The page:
On Friday, the U.S. Food and Drug Administration (FDA) approved the first drug treatment for children who have a peanut allergy.
Peanut allergies impact approximately 2.5% of children in the United States, and it’s the most common food allergy among kids. Of those, nearly 60% have experienced at least one severe reaction and 50% made an emergency room visit due to a peanut allergy-related complication at least once. Current treatment options primarily involve peanut avoidance and risk management through epinephrine auto-injectors.
Manufactured by Aimmune Therapeutics, the new drug is called Palforzia [Peanut (Arachis hypogaea) Allergen Powder-dnfp]. A peanut powder is packaged in Palforzia caplets that are broken open and the powder mixed with food such as applesauce, yogurt or pudding. It’s designed to work in three treatment phases that escalate over several months. Then patients must maintain the dosage indefinitely in the third phase to maintain a reduced intensity of a reaction to peanut exposure.
The FDA approved the drug use among children with peanut allergies between the ages of 4 and 17 after clinical trials showed a significantly higher tolerance for peanut exposure for those taking Palforzia compared to participants who did not. Palforzia was recommended for approval by an FDA review panel in September. While most panel members showed support for the drug, some expressed concern that the medication has to be taken continuously to maintain its benefit.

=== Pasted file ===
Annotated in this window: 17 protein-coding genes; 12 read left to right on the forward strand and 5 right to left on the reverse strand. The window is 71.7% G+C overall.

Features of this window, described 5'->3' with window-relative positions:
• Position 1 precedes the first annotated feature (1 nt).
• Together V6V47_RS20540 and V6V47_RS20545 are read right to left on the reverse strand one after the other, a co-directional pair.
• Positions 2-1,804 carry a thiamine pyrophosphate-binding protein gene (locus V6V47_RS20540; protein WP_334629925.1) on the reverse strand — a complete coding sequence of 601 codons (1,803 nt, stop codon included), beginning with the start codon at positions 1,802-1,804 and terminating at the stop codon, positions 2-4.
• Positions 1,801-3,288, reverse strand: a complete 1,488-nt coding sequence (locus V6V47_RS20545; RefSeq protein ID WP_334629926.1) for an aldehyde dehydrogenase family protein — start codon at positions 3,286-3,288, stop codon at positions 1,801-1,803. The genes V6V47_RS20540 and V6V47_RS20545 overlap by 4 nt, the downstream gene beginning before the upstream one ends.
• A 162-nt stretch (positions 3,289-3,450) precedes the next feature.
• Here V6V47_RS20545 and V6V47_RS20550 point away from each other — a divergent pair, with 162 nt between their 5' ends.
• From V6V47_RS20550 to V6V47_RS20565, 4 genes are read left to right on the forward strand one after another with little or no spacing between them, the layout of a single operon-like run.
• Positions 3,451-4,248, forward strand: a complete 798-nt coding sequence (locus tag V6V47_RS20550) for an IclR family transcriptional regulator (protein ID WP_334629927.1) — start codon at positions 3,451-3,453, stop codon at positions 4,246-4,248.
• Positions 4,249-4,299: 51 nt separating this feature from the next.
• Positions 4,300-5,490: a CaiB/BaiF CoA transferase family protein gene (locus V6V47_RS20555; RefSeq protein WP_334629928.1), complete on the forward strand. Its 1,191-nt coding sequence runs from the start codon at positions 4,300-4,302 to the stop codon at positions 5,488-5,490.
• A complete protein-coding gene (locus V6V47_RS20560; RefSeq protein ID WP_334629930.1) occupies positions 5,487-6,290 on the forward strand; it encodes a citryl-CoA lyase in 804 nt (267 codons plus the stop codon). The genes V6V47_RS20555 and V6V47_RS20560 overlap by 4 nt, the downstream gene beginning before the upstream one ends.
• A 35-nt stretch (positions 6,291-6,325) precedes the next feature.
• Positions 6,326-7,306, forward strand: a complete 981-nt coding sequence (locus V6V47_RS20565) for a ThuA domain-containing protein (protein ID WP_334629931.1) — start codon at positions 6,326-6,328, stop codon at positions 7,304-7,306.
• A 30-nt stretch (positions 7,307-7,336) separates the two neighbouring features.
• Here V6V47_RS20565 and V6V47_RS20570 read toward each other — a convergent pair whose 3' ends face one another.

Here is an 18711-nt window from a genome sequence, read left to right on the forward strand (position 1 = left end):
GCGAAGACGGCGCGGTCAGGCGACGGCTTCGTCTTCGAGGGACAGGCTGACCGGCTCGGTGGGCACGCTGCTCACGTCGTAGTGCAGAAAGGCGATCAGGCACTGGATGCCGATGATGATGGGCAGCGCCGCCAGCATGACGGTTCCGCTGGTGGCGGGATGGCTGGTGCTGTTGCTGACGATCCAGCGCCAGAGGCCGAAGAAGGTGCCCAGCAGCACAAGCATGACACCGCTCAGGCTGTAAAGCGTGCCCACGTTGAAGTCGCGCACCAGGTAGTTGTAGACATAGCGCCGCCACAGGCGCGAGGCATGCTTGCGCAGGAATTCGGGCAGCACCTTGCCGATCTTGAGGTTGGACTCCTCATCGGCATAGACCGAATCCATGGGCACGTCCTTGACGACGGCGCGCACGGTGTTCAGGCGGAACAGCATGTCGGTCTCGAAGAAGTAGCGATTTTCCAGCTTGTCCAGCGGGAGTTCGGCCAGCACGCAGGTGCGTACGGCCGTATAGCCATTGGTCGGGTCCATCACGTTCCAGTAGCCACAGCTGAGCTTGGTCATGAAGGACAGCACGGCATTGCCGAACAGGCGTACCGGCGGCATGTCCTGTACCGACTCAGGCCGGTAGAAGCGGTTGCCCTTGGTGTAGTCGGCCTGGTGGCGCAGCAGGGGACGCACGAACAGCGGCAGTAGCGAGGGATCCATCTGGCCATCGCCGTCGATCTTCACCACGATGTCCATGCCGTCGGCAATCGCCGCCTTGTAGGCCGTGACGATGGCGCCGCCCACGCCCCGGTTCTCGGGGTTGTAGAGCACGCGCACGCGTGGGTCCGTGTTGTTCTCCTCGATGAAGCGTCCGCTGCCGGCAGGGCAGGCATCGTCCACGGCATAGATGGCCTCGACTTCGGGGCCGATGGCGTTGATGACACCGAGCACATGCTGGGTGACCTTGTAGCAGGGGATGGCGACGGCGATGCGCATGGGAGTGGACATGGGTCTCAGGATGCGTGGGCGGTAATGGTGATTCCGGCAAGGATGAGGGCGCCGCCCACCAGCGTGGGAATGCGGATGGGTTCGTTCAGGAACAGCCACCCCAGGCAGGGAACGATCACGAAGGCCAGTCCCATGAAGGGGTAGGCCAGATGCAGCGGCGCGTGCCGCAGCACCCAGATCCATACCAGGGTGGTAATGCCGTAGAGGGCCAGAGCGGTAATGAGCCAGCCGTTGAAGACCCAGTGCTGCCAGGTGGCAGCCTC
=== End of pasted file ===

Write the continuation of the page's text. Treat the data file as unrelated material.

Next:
It’s also important to note Palforzia isn’t a cure for peanut allergies and it should be used in conjunction with avoiding peanuts and other food allergens as before. It’s also not to be used in emergencies, so those with peanut allergies will still need to maintain emergency medications. Because of the risk of anaphylaxis and other dangers, the FDA approved Palforzia with a Risk Evaluation and Mitigation Strategy that restricts its prescription to approved providers and pharmacists only who also carefully monitor patients in the initial phases of treatment.
“Peanut allergy affects approximately 1 million children in the U.S. and only 1 out of 5 of these children will outgrow their allergy. Because there is no cure, allergic individuals must strictly avoid exposure to prevent severe and potentially life-threatening reactions,” said Peter Marks, M.D., Ph.D., director of the FDA’s Center for Biologics Evaluation and Research, in a press release. “Even with strict avoidance, inadvertent exposures can and do occur. When used in conjunction with peanut avoidance, Palforzia provides an FDA-approved treatment option to help reduce the risk of these allergic reactions in children with peanut allergy.”
Aimmune set the wholesale price of the drug at $890 a month, though your costs will vary depending on insurance coverage. An exact date Palforzia will be available to the public has yet to be set.